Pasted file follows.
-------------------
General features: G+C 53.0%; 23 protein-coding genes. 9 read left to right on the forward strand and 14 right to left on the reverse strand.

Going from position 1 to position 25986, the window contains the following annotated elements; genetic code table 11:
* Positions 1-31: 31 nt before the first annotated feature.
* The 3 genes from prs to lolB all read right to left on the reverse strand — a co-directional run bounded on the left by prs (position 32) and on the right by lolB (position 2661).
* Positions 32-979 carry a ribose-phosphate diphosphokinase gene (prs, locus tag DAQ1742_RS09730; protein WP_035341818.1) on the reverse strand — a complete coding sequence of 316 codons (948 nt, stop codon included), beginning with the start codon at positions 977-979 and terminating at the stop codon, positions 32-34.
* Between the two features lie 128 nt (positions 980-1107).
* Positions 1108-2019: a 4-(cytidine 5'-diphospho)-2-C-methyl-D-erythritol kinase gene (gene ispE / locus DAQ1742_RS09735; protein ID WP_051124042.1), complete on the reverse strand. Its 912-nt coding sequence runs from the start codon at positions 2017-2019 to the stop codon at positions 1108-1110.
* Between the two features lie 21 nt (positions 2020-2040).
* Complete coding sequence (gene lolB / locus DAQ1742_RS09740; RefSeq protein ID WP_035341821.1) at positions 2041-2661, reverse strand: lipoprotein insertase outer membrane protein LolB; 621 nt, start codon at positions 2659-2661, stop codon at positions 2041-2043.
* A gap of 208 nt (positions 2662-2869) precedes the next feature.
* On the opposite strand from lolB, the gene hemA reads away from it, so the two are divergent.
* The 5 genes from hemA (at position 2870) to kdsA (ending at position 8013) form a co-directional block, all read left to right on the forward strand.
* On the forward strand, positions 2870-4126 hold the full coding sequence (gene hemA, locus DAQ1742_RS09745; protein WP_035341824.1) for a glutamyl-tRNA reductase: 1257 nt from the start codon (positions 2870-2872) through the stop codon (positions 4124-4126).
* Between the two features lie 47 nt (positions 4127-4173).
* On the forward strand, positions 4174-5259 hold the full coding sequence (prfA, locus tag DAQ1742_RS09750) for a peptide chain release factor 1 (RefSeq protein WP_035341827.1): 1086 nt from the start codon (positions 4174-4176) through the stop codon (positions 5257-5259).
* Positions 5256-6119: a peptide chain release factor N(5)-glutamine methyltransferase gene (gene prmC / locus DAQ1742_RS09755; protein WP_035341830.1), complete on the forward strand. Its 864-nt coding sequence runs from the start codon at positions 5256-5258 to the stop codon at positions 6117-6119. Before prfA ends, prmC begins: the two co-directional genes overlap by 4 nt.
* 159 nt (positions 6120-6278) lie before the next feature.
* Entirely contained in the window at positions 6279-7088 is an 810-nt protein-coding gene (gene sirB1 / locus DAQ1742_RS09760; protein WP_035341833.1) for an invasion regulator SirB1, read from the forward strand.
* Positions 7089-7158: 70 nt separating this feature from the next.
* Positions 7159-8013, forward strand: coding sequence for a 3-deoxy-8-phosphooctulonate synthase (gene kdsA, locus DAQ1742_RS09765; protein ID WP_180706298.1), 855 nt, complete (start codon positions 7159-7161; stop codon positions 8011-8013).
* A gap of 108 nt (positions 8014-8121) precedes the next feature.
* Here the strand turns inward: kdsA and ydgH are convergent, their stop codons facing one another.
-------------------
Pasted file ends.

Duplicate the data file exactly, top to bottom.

General features: G+C 53.0%; 23 protein-coding genes. 9 read left to right on the forward strand and 14 right to left on the reverse strand.

Going from position 1 to position 25986, the window contains the following annotated elements; genetic code table 11:
* Positions 1-31: 31 nt before the first annotated feature.
* The 3 genes from prs to lolB all read right to left on the reverse strand — a co-directional run bounded on the left by prs (position 32) and on the right by lolB (position 2661).
* Positions 32-979 carry a ribose-phosphate diphosphokinase gene (prs, locus tag DAQ1742_RS09730; protein WP_035341818.1) on the reverse strand — a complete coding sequence of 316 codons (948 nt, stop codon included), beginning with the start codon at positions 977-979 and terminating at the stop codon, positions 32-34.
* Between the two features lie 128 nt (positions 980-1107).
* Positions 1108-2019: a 4-(cytidine 5'-diphospho)-2-C-methyl-D-erythritol kinase gene (gene ispE / locus DAQ1742_RS09735; protein ID WP_051124042.1), complete on the reverse strand. Its 912-nt coding sequence runs from the start codon at positions 2017-2019 to the stop codon at positions 1108-1110.
* Between the two features lie 21 nt (positions 2020-2040).
* Complete coding sequence (gene lolB / locus DAQ1742_RS09740; RefSeq protein ID WP_035341821.1) at positions 2041-2661, reverse strand: lipoprotein insertase outer membrane protein LolB; 621 nt, start codon at positions 2659-2661, stop codon at positions 2041-2043.
* A gap of 208 nt (positions 2662-2869) precedes the next feature.
* On the opposite strand from lolB, the gene hemA reads away from it, so the two are divergent.
* The 5 genes from hemA (at position 2870) to kdsA (ending at position 8013) form a co-directional block, all read left to right on the forward strand.
* On the forward strand, positions 2870-4126 hold the full coding sequence (gene hemA, locus DAQ1742_RS09745; protein WP_035341824.1) for a glutamyl-tRNA reductase: 1257 nt from the start codon (positions 2870-2872) through the stop codon (positions 4124-4126).
* Between the two features lie 47 nt (positions 4127-4173).
* On the forward strand, positions 4174-5259 hold the full coding sequence (prfA, locus tag DAQ1742_RS09750) for a peptide chain release factor 1 (RefSeq protein WP_035341827.1): 1086 nt from the start codon (positions 4174-4176) through the stop codon (positions 5257-5259).
* Positions 5256-6119: a peptide chain release factor N(5)-glutamine methyltransferase gene (gene prmC / locus DAQ1742_RS09755; protein WP_035341830.1), complete on the forward strand. Its 864-nt coding sequence runs from the start codon at positions 5256-5258 to the stop codon at positions 6117-6119. Before prfA ends, prmC begins: the two co-directional genes overlap by 4 nt.
* 159 nt (positions 6120-6278) lie before the next feature.
* Entirely contained in the window at positions 6279-7088 is an 810-nt protein-coding gene (gene sirB1 / locus DAQ1742_RS09760; protein WP_035341833.1) for an invasion regulator SirB1, read from the forward strand.
* Positions 7089-7158: 70 nt separating this feature from the next.
* Positions 7159-8013, forward strand: coding sequence for a 3-deoxy-8-phosphooctulonate synthase (gene kdsA, locus DAQ1742_RS09765; protein ID WP_180706298.1), 855 nt, complete (start codon positions 7159-7161; stop codon positions 8011-8013).
* A gap of 108 nt (positions 8014-8121) precedes the next feature.
* Here the strand turns inward: kdsA and ydgH are convergent, their stop codons facing one another.